Coben's use of the double entendre, albeit a tad over the top, actually works! I find his sense of humor to be just right. Like a lot of recent authors, I found his ending to be a bit rushed; but rate this one as one of his best yet. More Myron!
Yes. I've read/ listened to seven books written by this author. Simon Vance is one of my favorite performers; and was the reason that I started to listen to Chris Ewan.
The story moved along very well; and it was not too predictable. I was a little disappointed in the the ending. I feel that most authors write a great book; but few know how to gracefully and eloquently close. All of Chris Ewan's "Good Thief Guides" ended in a satisfying way; and I would have preferred a different ending to this one. Having said that, I don't want to give the impression that the book is, in any way, flawed. It's certainly not! It held my interest and developed characters very well.
I have yet to listen to a sub par performance by this narrator. His "American" male character voice in DEAD LINE was a little reminiscent of the American character voice of all of the Patrick O'Brian Jack Aubry books. I found it amusing to think that a US Navy Captain from 1812 was time-transported to modern day Provence..
I will certainly look for more books by Chris Ewan; and listen to them with enthusiasm..
After listening to several books in the Harry Hole series, out of sequence (this book was only recently made avaialble), it was enjoyable to learn some of the back stories alluded to in later books. Anyone just "discovering" Jo Nesbo and Harry Hole will do themselves a great service by starting with book 1.
I've never been to Australia; but have several good friends who leve there; and John Lee "nailed" the accents as far as I can tell. Most enjoyable was the final chapter. Some may say "predictable"; but it's a helluva finish.
We get to meet Harry almost on holiday at first; but he soon demonstrates why he was sent to OZ to solve the case.. We also get to see a rather unflattering, yet understandable side of Harry that needed to be told.
To dedicate the narration to Robin Sachs was a thoughtful gesture. He adds (IMHO) authentic Aussie accents and allows you to get into the story very fast.
I am sure that Mr. Coster is an excellent performer. he certainly has a trained voice. however, after listening the the previous books by Mr. Rodska, it was a surprise and it took me almost to the end of the second book to get used to the very slow cadance in his p e r f o r m a n c e ...
escape from the turkish bay
no. i will not take up deep sea diving any time soon..
Being able to listen to the author, himself, reading was quite a joy. Not that Mr. Macnee's mellifluous voice was, in any way, of a diminished quality. I had read all of Mr. Mayle's books in the past; and thought it was time to revist them via the spoken work. I was not dissapointed.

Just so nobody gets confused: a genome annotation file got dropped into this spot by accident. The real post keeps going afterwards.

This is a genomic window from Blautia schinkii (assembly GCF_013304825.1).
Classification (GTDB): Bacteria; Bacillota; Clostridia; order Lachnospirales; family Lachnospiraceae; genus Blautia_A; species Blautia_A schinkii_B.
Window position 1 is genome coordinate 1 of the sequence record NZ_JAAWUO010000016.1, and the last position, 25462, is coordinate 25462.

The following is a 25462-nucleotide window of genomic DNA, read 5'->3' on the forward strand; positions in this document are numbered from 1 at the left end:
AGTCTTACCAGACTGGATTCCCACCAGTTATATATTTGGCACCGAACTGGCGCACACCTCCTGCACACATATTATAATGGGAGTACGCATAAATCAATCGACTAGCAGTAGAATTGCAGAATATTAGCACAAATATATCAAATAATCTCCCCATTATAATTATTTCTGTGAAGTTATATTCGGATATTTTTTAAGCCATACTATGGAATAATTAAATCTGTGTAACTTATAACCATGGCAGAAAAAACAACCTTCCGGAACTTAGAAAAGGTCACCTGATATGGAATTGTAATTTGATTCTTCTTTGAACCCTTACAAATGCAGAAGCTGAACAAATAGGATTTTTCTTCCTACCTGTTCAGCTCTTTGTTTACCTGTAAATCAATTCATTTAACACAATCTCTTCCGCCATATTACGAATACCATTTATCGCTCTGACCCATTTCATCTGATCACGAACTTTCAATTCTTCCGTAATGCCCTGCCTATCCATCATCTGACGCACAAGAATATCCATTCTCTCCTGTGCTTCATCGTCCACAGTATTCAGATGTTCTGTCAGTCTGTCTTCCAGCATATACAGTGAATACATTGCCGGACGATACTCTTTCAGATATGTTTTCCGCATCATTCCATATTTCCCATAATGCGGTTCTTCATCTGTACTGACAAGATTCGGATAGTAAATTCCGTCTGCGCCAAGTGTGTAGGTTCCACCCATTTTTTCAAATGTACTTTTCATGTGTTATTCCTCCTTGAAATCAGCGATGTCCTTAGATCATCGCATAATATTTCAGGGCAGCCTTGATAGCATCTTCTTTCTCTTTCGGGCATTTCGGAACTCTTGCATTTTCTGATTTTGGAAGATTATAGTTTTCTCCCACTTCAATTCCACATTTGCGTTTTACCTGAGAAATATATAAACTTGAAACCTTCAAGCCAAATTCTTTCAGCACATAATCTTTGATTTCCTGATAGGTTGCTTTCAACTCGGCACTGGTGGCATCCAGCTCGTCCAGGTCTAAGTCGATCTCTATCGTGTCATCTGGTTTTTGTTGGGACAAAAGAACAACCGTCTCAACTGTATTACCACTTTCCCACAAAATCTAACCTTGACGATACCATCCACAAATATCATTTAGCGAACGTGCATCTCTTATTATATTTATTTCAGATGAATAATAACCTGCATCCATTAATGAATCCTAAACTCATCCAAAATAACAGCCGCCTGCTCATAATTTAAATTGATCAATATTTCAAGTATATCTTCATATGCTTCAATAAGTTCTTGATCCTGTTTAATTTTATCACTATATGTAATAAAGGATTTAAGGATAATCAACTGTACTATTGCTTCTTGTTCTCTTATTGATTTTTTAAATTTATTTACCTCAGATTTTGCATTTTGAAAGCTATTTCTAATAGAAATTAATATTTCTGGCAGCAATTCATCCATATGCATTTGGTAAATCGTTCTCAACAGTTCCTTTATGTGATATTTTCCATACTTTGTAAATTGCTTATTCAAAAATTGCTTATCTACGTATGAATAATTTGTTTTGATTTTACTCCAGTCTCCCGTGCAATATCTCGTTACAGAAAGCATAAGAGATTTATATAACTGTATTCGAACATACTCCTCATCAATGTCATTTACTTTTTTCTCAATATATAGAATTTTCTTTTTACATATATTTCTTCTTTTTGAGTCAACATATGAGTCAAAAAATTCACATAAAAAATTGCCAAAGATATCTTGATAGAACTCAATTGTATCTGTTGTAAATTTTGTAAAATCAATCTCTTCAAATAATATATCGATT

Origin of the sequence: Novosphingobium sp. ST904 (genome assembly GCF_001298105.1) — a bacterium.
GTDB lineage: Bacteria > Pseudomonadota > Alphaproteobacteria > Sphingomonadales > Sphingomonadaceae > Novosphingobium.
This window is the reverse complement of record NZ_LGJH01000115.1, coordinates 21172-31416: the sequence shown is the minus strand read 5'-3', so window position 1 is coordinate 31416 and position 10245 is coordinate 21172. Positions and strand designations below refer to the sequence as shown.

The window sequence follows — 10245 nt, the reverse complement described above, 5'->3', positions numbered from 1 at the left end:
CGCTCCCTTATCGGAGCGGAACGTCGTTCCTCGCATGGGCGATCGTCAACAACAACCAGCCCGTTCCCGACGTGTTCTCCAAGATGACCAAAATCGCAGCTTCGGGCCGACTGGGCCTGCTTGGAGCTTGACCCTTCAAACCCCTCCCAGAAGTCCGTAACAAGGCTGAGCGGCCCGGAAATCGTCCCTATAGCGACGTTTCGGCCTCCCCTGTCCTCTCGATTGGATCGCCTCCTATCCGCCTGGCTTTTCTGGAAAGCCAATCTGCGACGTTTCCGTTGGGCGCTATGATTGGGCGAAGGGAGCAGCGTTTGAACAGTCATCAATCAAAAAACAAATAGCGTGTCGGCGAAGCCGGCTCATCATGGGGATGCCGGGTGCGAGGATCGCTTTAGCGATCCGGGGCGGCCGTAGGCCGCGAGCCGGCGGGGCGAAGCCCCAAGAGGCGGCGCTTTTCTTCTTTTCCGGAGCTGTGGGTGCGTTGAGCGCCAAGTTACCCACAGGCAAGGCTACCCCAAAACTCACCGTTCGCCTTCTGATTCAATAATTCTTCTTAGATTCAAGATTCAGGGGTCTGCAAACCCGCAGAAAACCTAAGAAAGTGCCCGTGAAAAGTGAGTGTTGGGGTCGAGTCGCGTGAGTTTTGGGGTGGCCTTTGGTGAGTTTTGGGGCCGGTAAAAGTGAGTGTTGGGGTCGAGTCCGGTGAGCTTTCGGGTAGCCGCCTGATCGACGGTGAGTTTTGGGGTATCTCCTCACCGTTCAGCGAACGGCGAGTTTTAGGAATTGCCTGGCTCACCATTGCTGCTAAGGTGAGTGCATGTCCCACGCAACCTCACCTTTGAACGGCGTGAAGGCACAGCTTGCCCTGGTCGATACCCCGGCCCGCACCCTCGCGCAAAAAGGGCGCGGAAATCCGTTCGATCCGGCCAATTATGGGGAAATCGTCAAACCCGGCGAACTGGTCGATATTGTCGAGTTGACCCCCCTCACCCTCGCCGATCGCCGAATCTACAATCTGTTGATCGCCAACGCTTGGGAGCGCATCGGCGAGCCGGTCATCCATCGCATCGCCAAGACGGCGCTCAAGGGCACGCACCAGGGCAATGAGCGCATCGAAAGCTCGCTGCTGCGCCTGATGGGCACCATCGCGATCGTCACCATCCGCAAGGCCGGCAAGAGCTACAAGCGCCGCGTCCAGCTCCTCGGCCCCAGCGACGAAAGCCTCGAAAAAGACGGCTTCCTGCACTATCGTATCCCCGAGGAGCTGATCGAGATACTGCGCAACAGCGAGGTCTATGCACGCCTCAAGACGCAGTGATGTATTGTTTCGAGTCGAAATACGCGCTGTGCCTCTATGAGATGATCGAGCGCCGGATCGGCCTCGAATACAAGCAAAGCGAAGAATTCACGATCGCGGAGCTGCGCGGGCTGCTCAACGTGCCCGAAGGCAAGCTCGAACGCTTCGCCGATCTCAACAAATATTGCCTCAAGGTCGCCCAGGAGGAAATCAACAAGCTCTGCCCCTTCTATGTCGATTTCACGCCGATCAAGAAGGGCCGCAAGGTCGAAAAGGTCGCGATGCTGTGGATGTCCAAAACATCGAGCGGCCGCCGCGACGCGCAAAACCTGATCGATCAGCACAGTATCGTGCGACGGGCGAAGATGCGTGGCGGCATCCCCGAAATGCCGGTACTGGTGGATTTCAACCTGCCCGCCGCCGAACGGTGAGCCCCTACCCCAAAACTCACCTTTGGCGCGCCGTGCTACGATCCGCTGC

I would like nothing better to be able to listen to all of Mr. Mayle's Provence books, especially HOTEL PASTIS, in the AUDIBLE format.
This was not the kind of "edge of your seat" book that I wanted to rush through to get to the ending. Reading Mayle reminds me of why I sail.. It's the journey, not the destination.
In fact, I do not want these lovely books to ever end!
Probably. Since I have not read the text, I cannot say with 100% certainty.
It managed to fill in several gaps in the story of this man's career and personal life that the biopic motion picture did not portray.
His voice , his tenor, his rhythmic cadence..
Not at all. It was to be savoured.
Brilliantly performed by one of my favorite narrators.
I waited several months for this release; and I sipped it, like a fine wine! Mr. Mayle's writing again made me smile. There is something comforting and cozy about all of his books; and I always feel at home reading them. OK, perhaps they are a bit predictable; and no one seems to be murdered.. well except for that butcher a long time ago.. Yet, I find that I read and listen and re-read and re-listen and just enjoy them!
I have a feeling that Mr. Mayle smiles a lot when he writes! It comes through in his books.
One minor criticism is the endings.. Alas, all good things must come to an end; but I find that most of Mr. Mayle's books end rather abruptly. I have always had the feeling that there should be an epiloge or at lest a little more time wrapping up loose ends. THE VINTAGE CAPER does actually address this issue a lot better; and for that I was pleased.
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